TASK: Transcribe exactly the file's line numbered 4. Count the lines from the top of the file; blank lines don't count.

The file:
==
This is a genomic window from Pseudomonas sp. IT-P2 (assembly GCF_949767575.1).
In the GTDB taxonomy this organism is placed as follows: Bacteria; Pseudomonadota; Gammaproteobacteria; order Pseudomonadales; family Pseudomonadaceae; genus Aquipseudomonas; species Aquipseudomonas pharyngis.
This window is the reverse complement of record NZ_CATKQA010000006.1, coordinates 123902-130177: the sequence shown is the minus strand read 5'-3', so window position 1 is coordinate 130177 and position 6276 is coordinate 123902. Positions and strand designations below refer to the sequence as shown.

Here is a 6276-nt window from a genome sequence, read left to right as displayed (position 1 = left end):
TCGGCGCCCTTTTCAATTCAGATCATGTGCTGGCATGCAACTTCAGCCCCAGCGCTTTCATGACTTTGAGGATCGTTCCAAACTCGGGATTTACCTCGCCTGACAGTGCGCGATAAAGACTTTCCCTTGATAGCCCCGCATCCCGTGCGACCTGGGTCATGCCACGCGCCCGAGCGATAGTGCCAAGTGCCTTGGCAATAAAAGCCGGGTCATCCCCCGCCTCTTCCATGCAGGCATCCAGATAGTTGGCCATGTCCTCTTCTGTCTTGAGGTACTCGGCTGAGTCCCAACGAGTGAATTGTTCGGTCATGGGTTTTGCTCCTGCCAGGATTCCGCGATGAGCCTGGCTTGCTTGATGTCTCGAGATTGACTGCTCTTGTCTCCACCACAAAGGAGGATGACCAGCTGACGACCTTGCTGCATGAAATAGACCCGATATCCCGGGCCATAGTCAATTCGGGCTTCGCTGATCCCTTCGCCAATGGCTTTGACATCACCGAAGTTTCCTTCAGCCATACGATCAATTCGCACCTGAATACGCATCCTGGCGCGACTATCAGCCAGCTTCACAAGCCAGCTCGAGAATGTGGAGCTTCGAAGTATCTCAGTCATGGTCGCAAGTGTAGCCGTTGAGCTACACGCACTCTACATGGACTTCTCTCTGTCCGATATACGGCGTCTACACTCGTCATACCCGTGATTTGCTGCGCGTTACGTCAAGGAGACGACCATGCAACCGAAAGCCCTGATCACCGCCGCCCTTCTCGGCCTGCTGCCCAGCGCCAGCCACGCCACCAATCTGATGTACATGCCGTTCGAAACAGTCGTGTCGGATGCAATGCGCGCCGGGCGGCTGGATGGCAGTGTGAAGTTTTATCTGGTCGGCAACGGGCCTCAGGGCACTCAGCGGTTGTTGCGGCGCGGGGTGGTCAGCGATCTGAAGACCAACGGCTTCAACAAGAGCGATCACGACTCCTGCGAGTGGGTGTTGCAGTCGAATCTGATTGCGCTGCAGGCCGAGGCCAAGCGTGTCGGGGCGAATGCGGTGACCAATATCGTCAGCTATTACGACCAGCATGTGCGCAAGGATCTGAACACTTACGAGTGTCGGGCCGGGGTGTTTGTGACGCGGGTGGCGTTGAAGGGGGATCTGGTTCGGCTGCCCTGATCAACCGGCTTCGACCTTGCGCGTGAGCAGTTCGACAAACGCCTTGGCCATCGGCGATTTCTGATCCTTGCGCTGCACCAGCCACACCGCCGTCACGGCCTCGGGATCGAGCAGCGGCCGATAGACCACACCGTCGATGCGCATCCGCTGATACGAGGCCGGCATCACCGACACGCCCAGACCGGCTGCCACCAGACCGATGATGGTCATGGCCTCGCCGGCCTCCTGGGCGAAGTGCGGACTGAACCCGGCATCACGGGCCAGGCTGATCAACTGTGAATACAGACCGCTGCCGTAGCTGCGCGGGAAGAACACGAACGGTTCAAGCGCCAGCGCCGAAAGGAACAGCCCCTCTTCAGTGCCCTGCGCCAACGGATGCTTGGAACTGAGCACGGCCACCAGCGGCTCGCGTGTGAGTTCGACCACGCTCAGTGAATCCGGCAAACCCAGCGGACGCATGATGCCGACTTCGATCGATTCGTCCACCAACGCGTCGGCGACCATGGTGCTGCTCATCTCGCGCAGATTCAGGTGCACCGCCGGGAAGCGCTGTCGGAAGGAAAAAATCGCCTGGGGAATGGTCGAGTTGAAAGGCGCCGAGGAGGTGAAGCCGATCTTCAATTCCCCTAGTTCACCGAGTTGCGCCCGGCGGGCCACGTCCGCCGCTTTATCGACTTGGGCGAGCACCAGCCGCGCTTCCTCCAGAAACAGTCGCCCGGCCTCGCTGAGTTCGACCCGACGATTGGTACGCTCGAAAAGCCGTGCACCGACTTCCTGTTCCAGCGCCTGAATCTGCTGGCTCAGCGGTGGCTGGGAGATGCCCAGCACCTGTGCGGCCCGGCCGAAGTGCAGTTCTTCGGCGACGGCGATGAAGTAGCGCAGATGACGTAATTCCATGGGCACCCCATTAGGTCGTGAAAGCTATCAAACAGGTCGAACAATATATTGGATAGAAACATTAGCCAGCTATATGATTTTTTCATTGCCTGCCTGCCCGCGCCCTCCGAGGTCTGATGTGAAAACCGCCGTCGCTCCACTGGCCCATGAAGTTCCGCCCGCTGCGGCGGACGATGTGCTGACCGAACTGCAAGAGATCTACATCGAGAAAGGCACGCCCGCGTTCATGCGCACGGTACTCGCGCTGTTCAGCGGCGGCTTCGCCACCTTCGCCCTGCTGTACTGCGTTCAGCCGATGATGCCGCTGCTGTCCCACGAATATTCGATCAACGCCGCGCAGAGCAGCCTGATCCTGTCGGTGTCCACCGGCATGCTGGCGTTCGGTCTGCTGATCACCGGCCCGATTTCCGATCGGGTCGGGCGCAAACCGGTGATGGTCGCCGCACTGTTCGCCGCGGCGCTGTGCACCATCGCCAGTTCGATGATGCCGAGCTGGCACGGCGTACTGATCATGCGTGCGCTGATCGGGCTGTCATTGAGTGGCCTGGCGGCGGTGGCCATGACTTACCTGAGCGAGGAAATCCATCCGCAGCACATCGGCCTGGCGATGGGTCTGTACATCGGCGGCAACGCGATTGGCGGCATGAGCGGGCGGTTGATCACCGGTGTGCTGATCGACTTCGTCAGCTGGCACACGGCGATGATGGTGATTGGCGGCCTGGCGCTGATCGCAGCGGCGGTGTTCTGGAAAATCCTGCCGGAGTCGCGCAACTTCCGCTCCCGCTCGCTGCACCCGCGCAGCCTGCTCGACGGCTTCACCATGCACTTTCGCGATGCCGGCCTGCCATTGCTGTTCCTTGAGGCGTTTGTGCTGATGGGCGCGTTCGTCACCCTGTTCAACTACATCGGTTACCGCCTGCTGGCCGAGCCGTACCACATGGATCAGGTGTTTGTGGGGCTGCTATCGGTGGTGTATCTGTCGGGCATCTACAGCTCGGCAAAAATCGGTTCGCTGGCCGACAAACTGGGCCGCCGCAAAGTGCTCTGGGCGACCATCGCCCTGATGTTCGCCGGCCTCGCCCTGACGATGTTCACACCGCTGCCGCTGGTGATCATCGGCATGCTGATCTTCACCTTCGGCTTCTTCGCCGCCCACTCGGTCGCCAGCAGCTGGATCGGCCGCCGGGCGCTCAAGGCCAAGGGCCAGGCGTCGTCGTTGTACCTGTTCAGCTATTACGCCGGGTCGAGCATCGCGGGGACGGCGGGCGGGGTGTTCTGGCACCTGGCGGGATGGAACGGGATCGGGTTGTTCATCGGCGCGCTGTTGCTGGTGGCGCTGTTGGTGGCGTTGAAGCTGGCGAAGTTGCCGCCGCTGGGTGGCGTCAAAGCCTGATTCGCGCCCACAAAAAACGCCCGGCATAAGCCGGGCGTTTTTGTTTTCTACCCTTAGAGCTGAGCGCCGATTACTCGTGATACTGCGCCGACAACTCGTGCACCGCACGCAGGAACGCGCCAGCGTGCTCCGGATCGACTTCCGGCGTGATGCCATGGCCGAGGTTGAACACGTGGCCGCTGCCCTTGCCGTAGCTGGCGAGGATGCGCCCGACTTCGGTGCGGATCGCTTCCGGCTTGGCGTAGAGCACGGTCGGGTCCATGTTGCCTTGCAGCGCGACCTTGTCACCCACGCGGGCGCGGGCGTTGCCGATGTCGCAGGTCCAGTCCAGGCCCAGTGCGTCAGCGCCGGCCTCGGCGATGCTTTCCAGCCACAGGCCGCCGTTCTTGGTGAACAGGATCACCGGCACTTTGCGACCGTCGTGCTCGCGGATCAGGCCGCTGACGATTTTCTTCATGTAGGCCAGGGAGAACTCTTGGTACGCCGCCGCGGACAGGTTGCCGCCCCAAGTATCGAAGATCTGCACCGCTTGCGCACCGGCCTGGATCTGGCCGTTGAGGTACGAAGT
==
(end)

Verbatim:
Here is a 6276-nt window from a genome sequence, read left to right as displayed (position 1 = left end):